1) Daredevil/Matt Murdoch. Sadly, he’s just not as interesting as the secondary characters, especially Frank Castle, who absolutely outshines him in every scene they share. He’s also irritating because of his “code,” that prevents him from actually killing anyone. There’s a scene where The Punisher accuses him of being a “half measure” because Daredevil “hits them and they get back up,” where as he “hit’s them, and they stay down.” There’s a simple and brutal truth to this, and one that is explored quite a bit in the second season. Even Karen, who is not exactly prone to violence, wonder at one point if the Punisher’s way isn’t the more effective way.
The problem is that Daredevil suffer from the Batman syndrome. His code actually impedes his ability to fight crime in Hell’s Kitchen because the super-powered bad guys always come back. In this season, for example, with all the crazy cult ninjas, just beating them up really doesn’t do much, and let’s face it, there isn’t a prison cell that could really hold them. (We also see all the bad shit that can happen when you do actually manage to put a super villain behind bars. It ain’t good). So, if you’re like me, you are put into a situation where Daredevil comes off a bit dense because he can’t see that killing these fanatical ninjas is really the only way to stop them. The showrunners must understand this too because they let Elektra and The Punisher do all the killing for Daredevil, which makes him character look weak and ineffectual if you ask me. I know the whole no-killing code can be somewhat controversial in comics, and your mileage may vary here, but I really got tired of Daredevil reminding everyone not to kill the crazy murderous ninjas trying to kill them about halfway through the season.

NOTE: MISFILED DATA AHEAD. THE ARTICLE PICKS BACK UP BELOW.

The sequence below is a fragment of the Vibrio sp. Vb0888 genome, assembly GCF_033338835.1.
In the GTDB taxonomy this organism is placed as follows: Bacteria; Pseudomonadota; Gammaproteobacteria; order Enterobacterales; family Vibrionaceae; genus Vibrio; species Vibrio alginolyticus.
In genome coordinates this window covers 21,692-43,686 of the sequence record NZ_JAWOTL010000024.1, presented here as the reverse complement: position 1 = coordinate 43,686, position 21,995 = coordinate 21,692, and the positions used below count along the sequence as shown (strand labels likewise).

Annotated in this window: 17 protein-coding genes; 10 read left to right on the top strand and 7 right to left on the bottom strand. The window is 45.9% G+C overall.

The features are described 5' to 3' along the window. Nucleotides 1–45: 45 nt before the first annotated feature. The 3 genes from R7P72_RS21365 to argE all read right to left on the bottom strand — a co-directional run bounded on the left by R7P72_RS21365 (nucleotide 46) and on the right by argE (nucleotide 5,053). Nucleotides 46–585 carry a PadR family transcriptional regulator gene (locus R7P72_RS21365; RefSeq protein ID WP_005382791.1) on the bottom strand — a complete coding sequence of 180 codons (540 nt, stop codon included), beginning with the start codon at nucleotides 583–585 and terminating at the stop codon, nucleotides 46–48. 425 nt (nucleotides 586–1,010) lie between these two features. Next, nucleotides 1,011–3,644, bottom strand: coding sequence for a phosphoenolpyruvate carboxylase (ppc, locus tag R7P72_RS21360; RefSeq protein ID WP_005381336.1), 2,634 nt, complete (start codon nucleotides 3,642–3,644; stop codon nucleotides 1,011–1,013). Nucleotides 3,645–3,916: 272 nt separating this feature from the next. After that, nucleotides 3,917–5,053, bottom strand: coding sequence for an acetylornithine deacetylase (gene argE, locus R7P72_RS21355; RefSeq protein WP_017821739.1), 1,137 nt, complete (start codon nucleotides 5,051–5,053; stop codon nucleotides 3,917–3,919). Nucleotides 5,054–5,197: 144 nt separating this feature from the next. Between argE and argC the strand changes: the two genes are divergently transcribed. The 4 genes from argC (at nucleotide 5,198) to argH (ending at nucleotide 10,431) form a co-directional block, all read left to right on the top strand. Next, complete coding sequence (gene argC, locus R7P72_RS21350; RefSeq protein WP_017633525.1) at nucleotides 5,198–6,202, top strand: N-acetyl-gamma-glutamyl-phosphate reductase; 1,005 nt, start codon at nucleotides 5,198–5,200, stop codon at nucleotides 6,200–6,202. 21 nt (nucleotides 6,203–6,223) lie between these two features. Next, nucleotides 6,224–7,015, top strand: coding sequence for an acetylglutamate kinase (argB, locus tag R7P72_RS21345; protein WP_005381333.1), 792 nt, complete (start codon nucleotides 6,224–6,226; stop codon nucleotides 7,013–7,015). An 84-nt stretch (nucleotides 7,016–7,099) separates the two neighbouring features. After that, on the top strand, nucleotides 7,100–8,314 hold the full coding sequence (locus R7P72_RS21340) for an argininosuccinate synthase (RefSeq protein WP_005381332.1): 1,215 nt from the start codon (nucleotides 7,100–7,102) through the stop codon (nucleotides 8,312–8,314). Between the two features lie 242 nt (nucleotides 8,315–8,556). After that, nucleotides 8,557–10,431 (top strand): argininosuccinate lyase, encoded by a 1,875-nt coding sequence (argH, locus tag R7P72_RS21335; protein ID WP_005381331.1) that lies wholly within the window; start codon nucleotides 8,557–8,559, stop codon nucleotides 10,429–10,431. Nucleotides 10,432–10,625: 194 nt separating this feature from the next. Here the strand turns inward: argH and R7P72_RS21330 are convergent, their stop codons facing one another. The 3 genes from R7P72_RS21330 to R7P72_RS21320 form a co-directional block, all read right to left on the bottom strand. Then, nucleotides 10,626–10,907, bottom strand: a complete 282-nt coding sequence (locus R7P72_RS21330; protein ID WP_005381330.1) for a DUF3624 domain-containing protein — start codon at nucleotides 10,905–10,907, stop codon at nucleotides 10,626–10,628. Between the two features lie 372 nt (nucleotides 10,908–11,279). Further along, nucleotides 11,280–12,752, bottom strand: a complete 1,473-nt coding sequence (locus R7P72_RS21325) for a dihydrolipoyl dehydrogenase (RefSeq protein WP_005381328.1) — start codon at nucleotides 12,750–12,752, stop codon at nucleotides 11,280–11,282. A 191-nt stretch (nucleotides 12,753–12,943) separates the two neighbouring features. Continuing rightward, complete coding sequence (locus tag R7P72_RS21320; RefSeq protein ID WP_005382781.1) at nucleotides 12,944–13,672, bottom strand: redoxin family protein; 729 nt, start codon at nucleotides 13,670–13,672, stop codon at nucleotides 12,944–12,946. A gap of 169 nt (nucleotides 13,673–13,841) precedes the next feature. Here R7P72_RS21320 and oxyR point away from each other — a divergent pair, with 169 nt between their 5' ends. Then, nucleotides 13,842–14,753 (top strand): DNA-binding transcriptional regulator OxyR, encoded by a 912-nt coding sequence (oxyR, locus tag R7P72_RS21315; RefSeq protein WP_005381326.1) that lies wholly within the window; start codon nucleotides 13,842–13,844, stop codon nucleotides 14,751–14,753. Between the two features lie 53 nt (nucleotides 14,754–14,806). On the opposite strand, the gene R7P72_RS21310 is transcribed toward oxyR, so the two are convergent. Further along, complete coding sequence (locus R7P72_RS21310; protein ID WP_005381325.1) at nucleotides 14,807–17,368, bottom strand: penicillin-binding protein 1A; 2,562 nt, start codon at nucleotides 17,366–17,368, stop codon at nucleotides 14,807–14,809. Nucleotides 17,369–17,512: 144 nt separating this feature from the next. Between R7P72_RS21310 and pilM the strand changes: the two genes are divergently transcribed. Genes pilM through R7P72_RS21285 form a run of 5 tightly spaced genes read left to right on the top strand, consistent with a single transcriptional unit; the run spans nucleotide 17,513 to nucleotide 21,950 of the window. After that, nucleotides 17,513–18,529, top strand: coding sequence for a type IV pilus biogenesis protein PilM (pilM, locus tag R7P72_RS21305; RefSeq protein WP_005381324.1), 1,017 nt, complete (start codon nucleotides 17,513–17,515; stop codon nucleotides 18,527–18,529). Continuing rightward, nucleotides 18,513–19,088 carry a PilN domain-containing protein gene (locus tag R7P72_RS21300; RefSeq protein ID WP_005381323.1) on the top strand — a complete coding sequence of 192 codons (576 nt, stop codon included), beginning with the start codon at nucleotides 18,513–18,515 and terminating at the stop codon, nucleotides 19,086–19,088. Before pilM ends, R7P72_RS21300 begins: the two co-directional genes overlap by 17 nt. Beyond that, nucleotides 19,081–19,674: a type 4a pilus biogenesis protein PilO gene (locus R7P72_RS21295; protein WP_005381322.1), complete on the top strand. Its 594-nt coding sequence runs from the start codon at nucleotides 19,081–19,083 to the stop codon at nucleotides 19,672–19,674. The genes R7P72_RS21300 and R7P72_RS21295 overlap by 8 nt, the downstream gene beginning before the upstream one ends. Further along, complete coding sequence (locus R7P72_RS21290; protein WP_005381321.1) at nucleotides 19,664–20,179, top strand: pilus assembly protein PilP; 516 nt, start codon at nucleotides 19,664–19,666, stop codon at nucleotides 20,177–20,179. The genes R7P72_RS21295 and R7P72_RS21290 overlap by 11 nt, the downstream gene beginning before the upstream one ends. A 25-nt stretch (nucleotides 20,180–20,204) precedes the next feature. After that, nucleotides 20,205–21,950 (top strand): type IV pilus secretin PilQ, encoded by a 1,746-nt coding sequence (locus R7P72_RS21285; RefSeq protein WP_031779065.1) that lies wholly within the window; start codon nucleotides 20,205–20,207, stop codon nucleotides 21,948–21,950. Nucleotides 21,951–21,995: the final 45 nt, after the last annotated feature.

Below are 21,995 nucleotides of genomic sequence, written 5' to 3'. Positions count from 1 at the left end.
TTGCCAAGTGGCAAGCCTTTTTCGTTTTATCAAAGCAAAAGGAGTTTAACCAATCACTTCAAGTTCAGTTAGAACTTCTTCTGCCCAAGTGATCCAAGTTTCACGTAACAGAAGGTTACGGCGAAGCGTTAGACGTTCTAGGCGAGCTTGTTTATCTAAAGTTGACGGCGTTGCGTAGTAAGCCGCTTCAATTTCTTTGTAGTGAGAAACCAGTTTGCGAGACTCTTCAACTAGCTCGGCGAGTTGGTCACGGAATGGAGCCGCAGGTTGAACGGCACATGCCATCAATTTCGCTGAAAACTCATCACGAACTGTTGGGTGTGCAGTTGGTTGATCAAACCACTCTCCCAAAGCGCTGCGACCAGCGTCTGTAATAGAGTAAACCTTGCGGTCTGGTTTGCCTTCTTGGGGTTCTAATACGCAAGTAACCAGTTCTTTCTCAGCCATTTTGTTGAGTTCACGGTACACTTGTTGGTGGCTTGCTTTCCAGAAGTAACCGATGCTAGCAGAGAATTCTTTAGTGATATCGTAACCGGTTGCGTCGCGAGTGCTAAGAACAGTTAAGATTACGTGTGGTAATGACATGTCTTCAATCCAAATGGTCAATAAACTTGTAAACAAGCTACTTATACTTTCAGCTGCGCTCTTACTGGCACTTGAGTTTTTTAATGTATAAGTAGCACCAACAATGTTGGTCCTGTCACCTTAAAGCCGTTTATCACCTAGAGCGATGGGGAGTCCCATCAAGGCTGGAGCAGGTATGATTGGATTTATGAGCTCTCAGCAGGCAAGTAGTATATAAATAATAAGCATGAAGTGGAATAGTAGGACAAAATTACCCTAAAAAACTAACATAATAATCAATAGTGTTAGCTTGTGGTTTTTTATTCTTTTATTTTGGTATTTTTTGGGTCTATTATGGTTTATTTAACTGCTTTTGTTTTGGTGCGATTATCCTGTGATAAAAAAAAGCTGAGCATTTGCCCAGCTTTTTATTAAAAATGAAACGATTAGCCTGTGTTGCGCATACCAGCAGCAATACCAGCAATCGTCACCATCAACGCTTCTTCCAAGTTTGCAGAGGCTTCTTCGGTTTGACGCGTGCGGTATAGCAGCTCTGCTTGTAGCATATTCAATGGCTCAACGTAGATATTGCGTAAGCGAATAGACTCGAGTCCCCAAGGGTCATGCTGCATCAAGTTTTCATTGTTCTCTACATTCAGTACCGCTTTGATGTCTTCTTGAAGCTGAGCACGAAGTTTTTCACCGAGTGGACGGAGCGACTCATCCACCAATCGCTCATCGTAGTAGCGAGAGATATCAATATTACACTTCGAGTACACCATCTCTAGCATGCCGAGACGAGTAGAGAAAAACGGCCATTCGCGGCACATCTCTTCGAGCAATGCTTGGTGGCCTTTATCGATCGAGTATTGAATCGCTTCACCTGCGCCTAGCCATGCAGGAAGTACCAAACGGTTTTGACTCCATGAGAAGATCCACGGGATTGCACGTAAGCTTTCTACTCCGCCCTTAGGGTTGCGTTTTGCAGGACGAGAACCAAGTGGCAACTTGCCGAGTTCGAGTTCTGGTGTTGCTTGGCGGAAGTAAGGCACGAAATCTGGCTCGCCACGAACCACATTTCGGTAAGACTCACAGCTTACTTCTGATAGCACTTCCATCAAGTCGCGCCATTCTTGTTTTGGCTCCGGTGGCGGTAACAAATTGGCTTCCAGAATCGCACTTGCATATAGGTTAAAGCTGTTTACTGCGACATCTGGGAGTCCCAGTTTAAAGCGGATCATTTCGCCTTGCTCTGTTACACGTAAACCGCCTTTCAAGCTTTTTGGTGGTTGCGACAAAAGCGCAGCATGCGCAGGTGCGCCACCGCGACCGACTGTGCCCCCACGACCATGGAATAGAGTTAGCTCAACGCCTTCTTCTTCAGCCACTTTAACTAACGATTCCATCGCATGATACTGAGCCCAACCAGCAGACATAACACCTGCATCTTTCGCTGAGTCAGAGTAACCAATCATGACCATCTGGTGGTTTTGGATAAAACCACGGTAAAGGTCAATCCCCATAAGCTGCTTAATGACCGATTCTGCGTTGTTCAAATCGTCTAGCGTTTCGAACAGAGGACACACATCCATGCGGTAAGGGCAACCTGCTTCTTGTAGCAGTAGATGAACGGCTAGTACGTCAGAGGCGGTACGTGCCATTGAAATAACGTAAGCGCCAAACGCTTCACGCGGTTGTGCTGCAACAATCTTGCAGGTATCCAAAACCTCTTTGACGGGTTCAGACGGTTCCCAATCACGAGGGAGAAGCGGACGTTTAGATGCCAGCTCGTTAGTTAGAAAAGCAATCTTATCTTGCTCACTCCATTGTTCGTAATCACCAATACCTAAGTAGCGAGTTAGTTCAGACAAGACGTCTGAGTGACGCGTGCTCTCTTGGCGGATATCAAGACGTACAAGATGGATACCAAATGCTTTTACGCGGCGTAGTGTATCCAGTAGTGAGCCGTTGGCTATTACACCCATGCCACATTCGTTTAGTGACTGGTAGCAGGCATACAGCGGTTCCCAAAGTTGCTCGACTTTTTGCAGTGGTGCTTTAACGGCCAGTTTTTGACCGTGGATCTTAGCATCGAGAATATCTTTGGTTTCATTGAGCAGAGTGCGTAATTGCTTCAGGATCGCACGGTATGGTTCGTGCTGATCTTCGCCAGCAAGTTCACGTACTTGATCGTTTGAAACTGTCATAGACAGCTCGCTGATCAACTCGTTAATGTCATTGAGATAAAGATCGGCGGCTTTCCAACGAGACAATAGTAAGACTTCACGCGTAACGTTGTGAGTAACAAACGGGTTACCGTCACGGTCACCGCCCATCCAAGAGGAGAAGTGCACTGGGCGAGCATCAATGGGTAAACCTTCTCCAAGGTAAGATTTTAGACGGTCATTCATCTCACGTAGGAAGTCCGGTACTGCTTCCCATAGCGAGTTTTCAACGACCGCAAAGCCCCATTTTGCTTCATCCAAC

2) The Hand and its one million ninjas. You’d think a bunch of ninjas might be fun and interesting, but after what seemed like endless battles in dark underground places with a ton of faceless assassins, it really wasn’t. It became rote, and the bad guys never really felt like much of a threat (unlike Wilson Fisk in season one). Their leader, Nobu, also bored me in that “we’ve seen this all before” kind of way. In addition, the Hand’s shadowy mission really isn’t adequately explained, and it felt more like the showrunners were being intentionally obtuse rather than trying to build up tension for a big reveal, which never really happened (at least to my satisfaction).
In all, season two was solid, and I’d rate it a solid B or 3.5/5 stars. The best part of it for me was Frank Castle, and I really hope Netflix gives us a Punisher series. There’s so much dark, ugly emotional goodness to explore there, and the Punisher’s merciless brand of justice really does it for me. (Again, your mileage may vary here.) Bernthal’s excellent portrayal of the character only makes me more eager to see what he can do with his own show.
So, that’s my take on season two. Tell me about yours in the comments.